knowing that it is eating away at their health too.

For those in the war that USED the weapons, I think that being
exposed to the dust will take enough of a toll of their health. They
are getting punished enough for something that is not seen to BE a
crime - for being patriotic sons and daughters of our respective
countries and doing as they were ordered in the beleif that what they
were doing was right.

For those that KNEW that what they were doing was so destructive, and
failed even to question it, I don't know.


--- In , Cathy Garger
> This article, courtesy of Romi, is an oldie but a goodie - because
it describes how way back when, before the Afghanistan and Iraq Wars
had even begun... Italy and Germany tried to get the 19 countries in
NATO to stop all use of uranium munitions.
> The US and UK failed to heed this proposal and went on to use it
liberally in both the Iraq war and the war in Afghanistan.
> One wonders what should be done to the UK and US military for
their use of DU as a crime against humanity since 1991? Any thoughts?
> I know of a humanitarian law firm that is trying to raise funds
to prosecute war crimes such as the use of DU that has harmed
innocent civilians in Afghanistan. Please check them out and maybe
the group can help brainstorm ways to help assist them by raising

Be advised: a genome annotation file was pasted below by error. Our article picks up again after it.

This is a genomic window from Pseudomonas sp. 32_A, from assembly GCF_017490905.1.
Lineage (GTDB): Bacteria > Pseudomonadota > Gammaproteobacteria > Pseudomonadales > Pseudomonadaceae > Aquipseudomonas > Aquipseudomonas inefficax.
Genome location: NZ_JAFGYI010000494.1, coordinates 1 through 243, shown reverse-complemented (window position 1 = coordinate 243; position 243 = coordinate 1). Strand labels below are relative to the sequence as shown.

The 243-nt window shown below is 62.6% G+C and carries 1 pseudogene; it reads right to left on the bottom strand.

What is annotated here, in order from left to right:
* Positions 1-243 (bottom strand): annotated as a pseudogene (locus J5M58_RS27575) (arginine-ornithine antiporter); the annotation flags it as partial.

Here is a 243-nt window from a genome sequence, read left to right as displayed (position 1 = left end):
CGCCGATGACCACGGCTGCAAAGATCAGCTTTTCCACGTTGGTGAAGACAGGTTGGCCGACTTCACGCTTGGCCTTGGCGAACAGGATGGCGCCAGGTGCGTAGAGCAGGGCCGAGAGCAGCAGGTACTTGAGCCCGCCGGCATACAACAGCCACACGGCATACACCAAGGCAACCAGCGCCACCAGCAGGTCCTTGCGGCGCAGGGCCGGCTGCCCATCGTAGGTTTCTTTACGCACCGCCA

funds for their group?
> Here is their website:
> Cathy
> From: Romi Elnagar
> Subject: Guardian article on DU (Jan. 10, 2001)
> Gulf veterans left in cold
> Balkans troops to be screened for uranium
> Special report: depleted uranium
> Richard Norton-Taylor and Andrew Osborn in Brussels
> Wednesday January 10, 2001
> The Guardian
> The government yesterday bowed to intense domestic and
international pressure by agreeing to screen Balkans veterans for
signs of contamination from depleted uranium used in US anti-tank
> But the announcement infuriated Gulf war veterans, whose
supporters labelled the refusal to offer the tests to troops in
previous conflicts a "vicious injustice". In an embarrassing u-
turn, foreshadowed in yesterday's Guardian, John Spellar, the armed
forces minister, told MPs that British troops who had served in
Kosovo and Bosnia, as well as civilians working there, would be
offered what he called "an appropriate voluntary screening
programme". He said Britain would step up its environmental
monitoring of the Balkans and pool data collected by the UN and
European allies, which have already introduced emergency screening
for their troops. Until yesterday, the MoD had repeatedly spurned the
need for any screening for DU.
> But Mr Spellar insisted there was no evidence linking DU shells
to ill health. He did not offer the new tests to troops in the Gulf
war even though far more of the controversial weapons were fired
there than in the Balkans. Mr Spellar delivered a robust
defence of DU shells, used in British tanks as well as US aircraft,
insisting they provided a "battle-winning military capability". He
said: "Because of its density and metallurgic properties, depleted